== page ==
Nowadays, in the era of microservices, infrastructures have become super-complex:
dynamic nodes provisioning, autoscaling, dozens or even hundreds of containers working side by side.
In order to maintain control over such infrastructure, we need to be able to know
what has happened to each application at any given time.
First, let's look at computing resources.
Usually, when engineers talk about resources, they are actually referring to utilization which is not always correct.
For example, the high utilization of a CPU by a container is not an issue in general.
The real problem here is that this can cause another container on the same machine to perform slower due to a lack of CPU time.
Only a few people know that the Linux kernel counts exactly how long each task has been waiting for
kernel resources to become available.
For instance, a task could wait for CPU time or synchronous block I/O to complete.
Such delays usually directly affect application latency, so measuring this seems quite reasonable.
When researching how we could detect CPU-related issues, we came to the conclusion that the CPU delay
of a container is a perfect starting point for investigation.
The kernel provides per-PID or per-TGID statistics:
- The per-PID (Process ID) statistics correspond only to the main thread of a process.
- The per-TGID (Task Group ID) statistics are the sum over all threads of a process.
gathers per-TGID statistics from the kernel through the Netlink protocol and aggregates it to the per-container metrics:
Let's see how one of the resulting metrics can help in detecting various CPU-related issues.
I'll use failure scenarios from Failurepedia,
our library of recorded failure scenarios, to illustrate this.
A noisy neighbor
In this scenario, a CPU-intensive container (stats-aggregator) runs on the
same node as a latency-sensitive app (reservations).
In the chart above, we can see that the reservations app is not meeting its SLOs: requests are performing slowly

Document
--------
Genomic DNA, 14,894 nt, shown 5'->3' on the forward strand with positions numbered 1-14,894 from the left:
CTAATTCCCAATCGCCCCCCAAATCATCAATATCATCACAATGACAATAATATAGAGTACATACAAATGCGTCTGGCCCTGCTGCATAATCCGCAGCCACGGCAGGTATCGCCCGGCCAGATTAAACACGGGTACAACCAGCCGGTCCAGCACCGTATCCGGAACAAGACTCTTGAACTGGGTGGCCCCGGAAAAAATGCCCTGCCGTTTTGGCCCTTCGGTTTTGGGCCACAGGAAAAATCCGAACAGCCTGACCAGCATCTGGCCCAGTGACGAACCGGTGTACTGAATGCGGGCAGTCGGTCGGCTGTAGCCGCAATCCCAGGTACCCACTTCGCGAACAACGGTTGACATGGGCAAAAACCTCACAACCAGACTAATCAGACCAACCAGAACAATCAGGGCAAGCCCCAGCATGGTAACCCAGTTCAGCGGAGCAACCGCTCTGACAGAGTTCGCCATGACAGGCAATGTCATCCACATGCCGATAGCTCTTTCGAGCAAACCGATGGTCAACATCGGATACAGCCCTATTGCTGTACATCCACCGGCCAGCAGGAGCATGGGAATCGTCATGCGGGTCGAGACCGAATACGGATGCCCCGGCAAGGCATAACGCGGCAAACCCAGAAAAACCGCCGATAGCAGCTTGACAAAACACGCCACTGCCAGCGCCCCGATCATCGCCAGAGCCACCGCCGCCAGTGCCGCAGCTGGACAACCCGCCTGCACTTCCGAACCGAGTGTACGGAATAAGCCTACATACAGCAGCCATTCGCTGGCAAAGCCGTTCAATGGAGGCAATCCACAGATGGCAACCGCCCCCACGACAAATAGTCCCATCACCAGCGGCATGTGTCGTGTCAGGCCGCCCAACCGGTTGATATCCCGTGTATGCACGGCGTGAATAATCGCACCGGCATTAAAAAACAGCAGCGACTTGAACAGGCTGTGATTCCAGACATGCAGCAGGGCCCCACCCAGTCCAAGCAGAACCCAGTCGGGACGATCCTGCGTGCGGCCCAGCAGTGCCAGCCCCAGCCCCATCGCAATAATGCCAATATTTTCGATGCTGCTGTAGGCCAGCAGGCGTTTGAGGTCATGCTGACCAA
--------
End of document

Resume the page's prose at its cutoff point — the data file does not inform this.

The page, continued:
(the red area) and failing (the black area).
Now let's look at the CPU metrics related to this application:
Comparing these metrics, we can easily conclude that the stats-aggregator has caused the issue.
Yet, could we do such analysis without using the metric?
On the contrary, here are the same metrics for a case where stats-aggregator-(be) has started with the lowest CPU priority
(the Best-Effort QOS class was assigned).
As you can see, the CPU utilization of the node is 100%, but this is not significantly affecting the reservations' SLIs.
At Coroot, we came up with the following algorithm to detect CPU-related issues of a particular application:
If the app is meeting its SLOs, it's not necessary to check anything else.
If the total CPU delay of all containers of the app is correlating with the affected SLIs of this app,
this means the app is experiencing a lack of CPU time.
I must clarify why checking correlation can often be tricky.
As seen in the first scenario above, several SLIs (latency and success rate) were affected all at once.
This is why Coroot also checks the correlation between the metric and the composition of the relevant SLIs.
In the first stage, we had an issue with the application response time,
so there was a strong correlation between this SLI and the total CPU delay.
After the errors appeared, the correlation between cpu_delay and the response time became weak.
Yet, the correlation between the sum of errors and slow requests was strong enough to assure that
the container did indeed experience a lack of CPU time.
A lack of CPU time can be caused by several reasons:
A container competes for CPU time against the other containers running on the same node.
The Linux CPU scheduler (CFS) preempts the processes of a container in favor of the other containers on the same node.
A container consumes all available CPU time on its own.
A container has reached its CPU limit and has been throttled by the system.
If a container is limited in CPU time (throttled), the cpu_delay metric is bound to increase.
However, in this case, we have a separate metric that measures how long each container has been throttled — .
Thus, Coroot uses it in addition to cpu_delay to determine that a container has reached its CPU
limit and it is that which caused a lack of CPU time.
Here is a failure scenario where the number of requests to the image-resizer app is gradually increased until its containers
reach their CPU limits.
Detection also works by checking the correlation between the affected SLIs of the app and throttled_time.
Thus, if the correlation is strong, we can conclude that the cause of a CPU lack is throttling.
Get started with Coroot
node-agent mdi-github (Apache-2.0 License)
CPU Inspection mdi-help-circle-outline